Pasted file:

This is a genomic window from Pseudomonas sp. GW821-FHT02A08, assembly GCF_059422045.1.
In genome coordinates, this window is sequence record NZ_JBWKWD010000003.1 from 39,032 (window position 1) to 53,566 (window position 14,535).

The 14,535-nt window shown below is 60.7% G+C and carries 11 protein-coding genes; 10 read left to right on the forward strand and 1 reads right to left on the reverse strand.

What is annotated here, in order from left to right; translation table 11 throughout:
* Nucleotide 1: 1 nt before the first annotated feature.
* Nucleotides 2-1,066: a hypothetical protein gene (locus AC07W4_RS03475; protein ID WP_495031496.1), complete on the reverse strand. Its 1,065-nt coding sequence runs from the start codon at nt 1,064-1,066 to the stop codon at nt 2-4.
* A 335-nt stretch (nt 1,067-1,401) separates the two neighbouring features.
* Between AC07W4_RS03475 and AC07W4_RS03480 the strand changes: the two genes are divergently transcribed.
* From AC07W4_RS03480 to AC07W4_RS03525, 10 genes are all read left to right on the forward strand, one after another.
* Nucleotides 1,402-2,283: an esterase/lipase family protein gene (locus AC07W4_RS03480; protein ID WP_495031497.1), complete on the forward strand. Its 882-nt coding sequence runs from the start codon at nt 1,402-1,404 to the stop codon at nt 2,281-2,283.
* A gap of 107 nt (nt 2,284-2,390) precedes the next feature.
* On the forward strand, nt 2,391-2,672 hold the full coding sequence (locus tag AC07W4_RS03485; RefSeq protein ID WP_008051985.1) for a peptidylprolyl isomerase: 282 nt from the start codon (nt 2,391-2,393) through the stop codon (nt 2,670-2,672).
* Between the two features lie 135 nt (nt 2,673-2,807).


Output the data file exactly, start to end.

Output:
This is a genomic window from Pseudomonas sp. GW821-FHT02A08, assembly GCF_059422045.1.
In genome coordinates, this window is sequence record NZ_JBWKWD010000003.1 from 39,032 (window position 1) to 53,566 (window position 14,535).

The 14,535-nt window shown below is 60.7% G+C and carries 11 protein-coding genes; 10 read left to right on the forward strand and 1 reads right to left on the reverse strand.

What is annotated here, in order from left to right; translation table 11 throughout:
* Nucleotide 1: 1 nt before the first annotated feature.
* Nucleotides 2-1,066: a hypothetical protein gene (locus AC07W4_RS03475; protein ID WP_495031496.1), complete on the reverse strand. Its 1,065-nt coding sequence runs from the start codon at nt 1,064-1,066 to the stop codon at nt 2-4.
* A 335-nt stretch (nt 1,067-1,401) separates the two neighbouring features.
* Between AC07W4_RS03475 and AC07W4_RS03480 the strand changes: the two genes are divergently transcribed.
* From AC07W4_RS03480 to AC07W4_RS03525, 10 genes are all read left to right on the forward strand, one after another.
* Nucleotides 1,402-2,283: an esterase/lipase family protein gene (locus AC07W4_RS03480; protein ID WP_495031497.1), complete on the forward strand. Its 882-nt coding sequence runs from the start codon at nt 1,402-1,404 to the stop codon at nt 2,281-2,283.
* A gap of 107 nt (nt 2,284-2,390) precedes the next feature.
* On the forward strand, nt 2,391-2,672 hold the full coding sequence (locus tag AC07W4_RS03485; RefSeq protein ID WP_008051985.1) for a peptidylprolyl isomerase: 282 nt from the start codon (nt 2,391-2,393) through the stop codon (nt 2,670-2,672).
* Between the two features lie 135 nt (nt 2,673-2,807).